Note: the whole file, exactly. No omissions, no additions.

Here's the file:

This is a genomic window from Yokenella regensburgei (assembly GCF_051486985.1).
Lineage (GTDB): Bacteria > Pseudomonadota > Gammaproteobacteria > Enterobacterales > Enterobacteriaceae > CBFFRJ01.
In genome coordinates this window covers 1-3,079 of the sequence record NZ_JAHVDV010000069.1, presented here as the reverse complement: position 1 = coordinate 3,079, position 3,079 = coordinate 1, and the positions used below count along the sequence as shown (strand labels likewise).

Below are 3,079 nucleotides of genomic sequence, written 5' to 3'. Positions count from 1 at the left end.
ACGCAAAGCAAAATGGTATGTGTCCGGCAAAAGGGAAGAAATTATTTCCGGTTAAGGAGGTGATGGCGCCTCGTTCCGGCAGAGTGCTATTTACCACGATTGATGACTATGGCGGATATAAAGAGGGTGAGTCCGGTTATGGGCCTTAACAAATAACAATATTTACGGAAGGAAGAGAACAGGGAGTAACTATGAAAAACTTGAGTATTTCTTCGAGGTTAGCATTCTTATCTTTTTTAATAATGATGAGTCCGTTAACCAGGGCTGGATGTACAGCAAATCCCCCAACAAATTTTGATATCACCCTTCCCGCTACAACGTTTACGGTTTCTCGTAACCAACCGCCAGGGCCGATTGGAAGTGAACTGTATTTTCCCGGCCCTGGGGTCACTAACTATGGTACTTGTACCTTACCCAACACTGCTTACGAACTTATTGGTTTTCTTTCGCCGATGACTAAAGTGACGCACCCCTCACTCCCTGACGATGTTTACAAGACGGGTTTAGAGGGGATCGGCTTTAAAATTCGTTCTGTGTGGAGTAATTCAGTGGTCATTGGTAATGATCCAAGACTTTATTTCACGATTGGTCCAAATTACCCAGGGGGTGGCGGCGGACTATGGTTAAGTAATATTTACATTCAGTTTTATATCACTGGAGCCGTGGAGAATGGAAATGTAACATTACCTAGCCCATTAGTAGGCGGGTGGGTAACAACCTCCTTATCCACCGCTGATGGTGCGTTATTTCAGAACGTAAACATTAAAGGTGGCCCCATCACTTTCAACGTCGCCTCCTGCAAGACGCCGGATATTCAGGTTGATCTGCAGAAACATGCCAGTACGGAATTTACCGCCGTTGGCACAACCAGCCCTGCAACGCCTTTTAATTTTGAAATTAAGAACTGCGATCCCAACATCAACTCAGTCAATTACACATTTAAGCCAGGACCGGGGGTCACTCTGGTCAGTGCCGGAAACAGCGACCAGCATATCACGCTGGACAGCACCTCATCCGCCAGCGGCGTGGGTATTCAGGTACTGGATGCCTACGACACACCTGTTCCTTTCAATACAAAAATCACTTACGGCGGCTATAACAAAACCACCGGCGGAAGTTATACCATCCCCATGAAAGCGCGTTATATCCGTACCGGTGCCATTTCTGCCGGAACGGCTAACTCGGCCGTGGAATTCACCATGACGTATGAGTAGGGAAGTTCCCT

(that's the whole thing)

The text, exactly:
This is a genomic window from Yokenella regensburgei (assembly GCF_051486985.1).
Lineage (GTDB): Bacteria > Pseudomonadota > Gammaproteobacteria > Enterobacterales > Enterobacteriaceae > CBFFRJ01.
In genome coordinates this window covers 1-3,079 of the sequence record NZ_JAHVDV010000069.1, presented here as the reverse complement: position 1 = coordinate 3,079, position 3,079 = coordinate 1, and the positions used below count along the sequence as shown (strand labels likewise).

Below are 3,079 nucleotides of genomic sequence, written 5' to 3'. Positions count from 1 at the left end.
ACGCAAAGCAAAATGGTATGTGTCCGGCAAAAGGGAAGAAATTATTTCCGGTTAAGGAGGTGATGGCGCCTCGTTCCGGCAGAGTGCTATTTACCACGATTGATGACTATGGCGGATATAAAGAGGGTGAGTCCGGTTATGGGCCTTAACAAATAACAATATTTACGGAAGGAAGAGAACAGGGAGTAACTATGAAAAACTTGAGTATTTCTTCGAGGTTAGCATTCTTATCTTTTTTAATAATGATGAGTCCGTTAACCAGGGCTGGATGTACAGCAAATCCCCCAACAAATTTTGATATCACCCTTCCCGCTACAACGTTTACGGTTTCTCGTAACCAACCGCCAGGGCCGATTGGAAGTGAACTGTATTTTCCCGGCCCTGGGGTCACTAACTATGGTACTTGTACCTTACCCAACACTGCTTACGAACTTATTGGTTTTCTTTCGCCGATGACTAAAGTGACGCACCCCTCACTCCCTGACGATGTTTACAAGACGGGTTTAGAGGGGATCGGCTTTAAAATTCGTTCTGTGTGGAGTAATTCAGTGGTCATTGGTAATGATCCAAGACTTTATTTCACGATTGGTCCAAATTACCCAGGGGGTGGCGGCGGACTATGGTTAAGTAATATTTACATTCAGTTTTATATCACTGGAGCCGTGGAGAATGGAAATGTAACATTACCTAGCCCATTAGTAGGCGGGTGGGTAACAACCTCCTTATCCACCGCTGATGGTGCGTTATTTCAGAACGTAAACATTAAAGGTGGCCCCATCACTTTCAACGTCGCCTCCTGCAAGACGCCGGATATTCAGGTTGATCTGCAGAAACATGCCAGTACGGAATTTACCGCCGTTGGCACAACCAGCCCTGCAACGCCTTTTAATTTTGAAATTAAGAACTGCGATCCCAACATCAACTCAGTCAATTACACATTTAAGCCAGGACCGGGGGTCACTCTGGTCAGTGCCGGAAACAGCGACCAGCATATCACGCTGGACAGCACCTCATCCGCCAGCGGCGTGGGTATTCAGGTACTGGATGCCTACGACACACCTGTTCCTTTCAATACAAAAATCACTTACGGCGGCTATAACAAAACCACCGGCGGAAGTTATACCATCCCCATGAAAGCGCGTTATATCCGTACCGGTGCCATTTCTGCCGGAACGGCTAACTCGGCCGTGGAATTCACCATGACGTATGAGTAGGGAAGTTCCCT